Globalization and the Church (Lausanne/Cape Town 2010 Memo #1)

It struck me that I have been flying to Europe now for 52 years.  My first plane trip to Europe was as a three year old with my parents.  We flew on a turbo-prop plane and reached an altitude not much higher than the clouds.  My earliest memories are flying through thunder storms on that rocking trip.  We left from New York and hugged the coastline as much as we could.  Before crossing the ocean we stopped in Newfoundland, then flew to Shannon, Ireland, and then finally to London.   This time, I had a two part journey from Orlando to London and London to Cape Town, one flight on a jumbo jet flying at 39,000 feet.

Of course, my grandparents all left Europe by steam ship.  Once they departed, that was it.  There was no turning back, and no phone calls home telling their parents in Scotland and Germany that they’d arrived safely.   In fact, they never returned home.

So here I go on a trip where I fly from Orlando to London (roughly the same journey Columbus sailed on his trip rediscovering the new world).  Then I fly over all of Europe and the entire continent of Africa in 12 hours.  My first thought was….what would Columbus say of the first leg of my trip?   What would missionary-explorer David Livingstone say of the second leg?  What would early church historian Eusebius say of the way we are all arriving from all over the globe to this church council?  And what would my grandparents say if they knew anything about my Skyping computer or my Blackberry?

This is my first international trip with a Blackberry.  I have done a similar trip with an international phone before, but not with a phone that is so connected to the world wide web.

It is amazing now how e mails now follow me around the globe.  With the help of satellite and international networks, the work of communication does not stop.  Connections are easier than ever in London and in South Africa.

The great thing about this is that, not only can I  stay in touch with family, but I can send reports like this, and ask for prayer all along the way, as well write blog posts to my heart’s content!

But let’s think about this thing called globalization for a moment.  To some, it is bad news—they see the advance of a mega culture that is swallowing up local customs and identities.  They resent the culture of “McWorld” aggressively intruding into and at the same time transforming  their space. In this light, globalization is very much a threat.   To others, it is good news.  This is a sign to some that the world is finally coming together.   The one world Roman dream is finally coming about, but it is happening not by political force, but by economic and technological force.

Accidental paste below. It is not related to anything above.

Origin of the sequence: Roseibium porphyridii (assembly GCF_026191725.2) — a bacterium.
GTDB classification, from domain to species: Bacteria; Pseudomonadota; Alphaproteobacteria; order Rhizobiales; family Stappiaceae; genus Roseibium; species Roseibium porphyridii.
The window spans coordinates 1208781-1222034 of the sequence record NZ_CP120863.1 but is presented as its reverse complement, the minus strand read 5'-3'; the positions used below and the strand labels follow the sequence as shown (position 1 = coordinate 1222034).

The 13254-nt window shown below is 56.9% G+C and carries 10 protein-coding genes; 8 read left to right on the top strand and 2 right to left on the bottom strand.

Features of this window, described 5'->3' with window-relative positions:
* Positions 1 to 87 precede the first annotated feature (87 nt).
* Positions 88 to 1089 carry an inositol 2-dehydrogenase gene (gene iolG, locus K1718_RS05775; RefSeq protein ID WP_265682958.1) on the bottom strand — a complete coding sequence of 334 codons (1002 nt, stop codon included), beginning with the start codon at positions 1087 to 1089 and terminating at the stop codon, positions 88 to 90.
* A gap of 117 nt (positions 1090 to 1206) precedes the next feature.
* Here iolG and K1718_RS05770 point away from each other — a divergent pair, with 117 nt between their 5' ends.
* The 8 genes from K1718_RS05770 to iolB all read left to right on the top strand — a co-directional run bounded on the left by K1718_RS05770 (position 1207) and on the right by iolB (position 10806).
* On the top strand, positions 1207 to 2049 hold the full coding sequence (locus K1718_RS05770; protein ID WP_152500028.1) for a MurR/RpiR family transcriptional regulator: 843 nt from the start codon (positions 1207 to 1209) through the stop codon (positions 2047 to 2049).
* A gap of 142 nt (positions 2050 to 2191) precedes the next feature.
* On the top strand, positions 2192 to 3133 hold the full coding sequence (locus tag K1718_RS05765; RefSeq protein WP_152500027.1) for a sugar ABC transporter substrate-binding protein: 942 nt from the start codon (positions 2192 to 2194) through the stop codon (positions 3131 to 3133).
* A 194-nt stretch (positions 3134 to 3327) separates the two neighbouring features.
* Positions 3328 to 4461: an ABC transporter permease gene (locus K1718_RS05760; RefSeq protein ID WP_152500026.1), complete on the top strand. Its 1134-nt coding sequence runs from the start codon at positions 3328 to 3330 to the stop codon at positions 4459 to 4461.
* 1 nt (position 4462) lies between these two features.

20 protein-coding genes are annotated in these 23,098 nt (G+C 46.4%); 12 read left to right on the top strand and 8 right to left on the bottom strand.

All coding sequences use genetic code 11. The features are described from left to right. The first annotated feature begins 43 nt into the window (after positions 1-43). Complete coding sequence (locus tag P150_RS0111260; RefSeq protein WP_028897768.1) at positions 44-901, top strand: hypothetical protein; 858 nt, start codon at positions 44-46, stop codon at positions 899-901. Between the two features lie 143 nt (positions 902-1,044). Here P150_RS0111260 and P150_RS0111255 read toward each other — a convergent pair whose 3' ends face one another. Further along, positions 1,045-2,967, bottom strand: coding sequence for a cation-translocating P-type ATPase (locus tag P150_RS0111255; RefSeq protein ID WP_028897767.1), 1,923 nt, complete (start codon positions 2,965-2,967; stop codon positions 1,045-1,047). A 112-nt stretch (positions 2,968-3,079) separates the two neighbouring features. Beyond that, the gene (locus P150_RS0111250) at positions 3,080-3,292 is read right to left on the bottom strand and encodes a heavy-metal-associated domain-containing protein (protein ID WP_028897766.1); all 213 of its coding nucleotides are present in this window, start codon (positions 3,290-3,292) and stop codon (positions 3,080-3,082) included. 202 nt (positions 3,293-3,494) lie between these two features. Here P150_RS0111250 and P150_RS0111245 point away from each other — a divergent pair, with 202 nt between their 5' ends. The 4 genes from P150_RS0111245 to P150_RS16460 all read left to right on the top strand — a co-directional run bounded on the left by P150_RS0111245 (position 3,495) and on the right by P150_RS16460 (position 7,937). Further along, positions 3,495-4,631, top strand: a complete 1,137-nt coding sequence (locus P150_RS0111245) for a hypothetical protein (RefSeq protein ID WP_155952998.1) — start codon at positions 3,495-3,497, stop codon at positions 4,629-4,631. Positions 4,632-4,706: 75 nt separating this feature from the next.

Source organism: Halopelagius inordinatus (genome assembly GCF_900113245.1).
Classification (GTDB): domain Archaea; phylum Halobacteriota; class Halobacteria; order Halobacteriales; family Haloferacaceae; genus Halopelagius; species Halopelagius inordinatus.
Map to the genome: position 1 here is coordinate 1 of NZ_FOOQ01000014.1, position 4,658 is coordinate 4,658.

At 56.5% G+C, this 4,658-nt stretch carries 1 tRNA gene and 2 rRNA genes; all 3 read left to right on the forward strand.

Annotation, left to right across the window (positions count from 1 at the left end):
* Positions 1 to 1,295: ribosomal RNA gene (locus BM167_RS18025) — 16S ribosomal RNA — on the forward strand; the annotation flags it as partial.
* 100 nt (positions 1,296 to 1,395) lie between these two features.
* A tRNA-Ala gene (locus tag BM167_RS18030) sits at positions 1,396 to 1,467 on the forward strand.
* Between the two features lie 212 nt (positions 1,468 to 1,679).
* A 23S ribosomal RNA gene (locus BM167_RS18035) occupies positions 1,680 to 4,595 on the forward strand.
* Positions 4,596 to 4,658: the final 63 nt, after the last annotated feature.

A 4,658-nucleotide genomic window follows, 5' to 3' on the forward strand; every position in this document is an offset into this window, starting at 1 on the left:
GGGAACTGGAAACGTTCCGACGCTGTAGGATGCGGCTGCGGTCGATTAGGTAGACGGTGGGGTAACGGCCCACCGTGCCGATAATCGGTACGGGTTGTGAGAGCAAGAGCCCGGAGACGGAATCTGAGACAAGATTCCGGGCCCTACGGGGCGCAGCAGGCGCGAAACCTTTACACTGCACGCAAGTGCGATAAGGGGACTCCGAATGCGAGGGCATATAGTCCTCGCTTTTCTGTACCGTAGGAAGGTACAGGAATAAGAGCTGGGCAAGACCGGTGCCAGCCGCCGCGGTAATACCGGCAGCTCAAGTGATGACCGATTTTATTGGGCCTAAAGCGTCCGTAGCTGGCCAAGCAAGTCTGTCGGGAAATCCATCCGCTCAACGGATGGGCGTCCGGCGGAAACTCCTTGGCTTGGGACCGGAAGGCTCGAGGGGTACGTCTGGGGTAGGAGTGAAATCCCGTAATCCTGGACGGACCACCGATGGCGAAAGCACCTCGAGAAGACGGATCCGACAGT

Love it or hate it, (and I have a little of both in me), globalization is a fact we all have to live with, and the church is not exempt.   A number of years ago when we sent back photographs of our exceptional planet from the moon, it was our own astronauts who noticed the uniqueness of our life-filled planet from space.  They looked back and called it “home” and started to talk about how connected we are.

Since that time, there has grown a complex interconnectedness among the nations.   We are connected in a world economy by commerce—through the worldwide expansions and contractions of market capitalism which ignores national boundaries, (think of it—today I was sitting on a British plane, flying over Africa, eating an Italian ice, listening with one earbud to country music, while talking to a South Korean who laughed at one of my stories using the expression “you da man.”  Now that’s globalization!)   We are connected by travel, (stroll through Heathrow airport—people from all over the world are flying all over the world; this airport is like the United Nations). And we are connected by digital communication, (we can be reached anywhere now in a split second).

It is right to affirm the beauty and goodness of diversity in what we see on a local level.  Likewise, it is sad to see much of this disappear as a corporate culture seems to stamp out local uniqueness and authenticity.  Do we not want to say that some of the diversity of humanity comes from being created in the image of God, and that some of the diversity of creation comes from being designed by the artistry of God?  If God does not like diversity, why world there be approximately 20,000 species of butterflies in the world?

At the same time, there is a kind of globalism that Christians should welcome.  Is this not, as the old hymn puts it, “my father’s world”?   Of course it is.   It belongs to him. He created it.  He has sovereign rights over it.

Not only that but we rightly proclaim that Jesus is lord of the universe.  That’s how great he is.  Is it not fitting then to use technologies, such as the globalink sites, to magnify  his greatness?   Congress organizers have noted that this is the first evangelism congress of its kind in the digital age.

Finally, one can’t help watching all those who gather here without getting a rich sense of the diversity of the body of Christ.   Yet in this diversity there is a profound unity.  We are a part of the most global entity on earth—the church.  And from what they are telling us, with the 5000 or so people who have gathered here from 197 nations, of all the church councils and congresses, this is the most diverse gathering in 2000 years of church history.  It is ample proof that Jesus is truly calling out a people for himself out of every tribe, language and nation.

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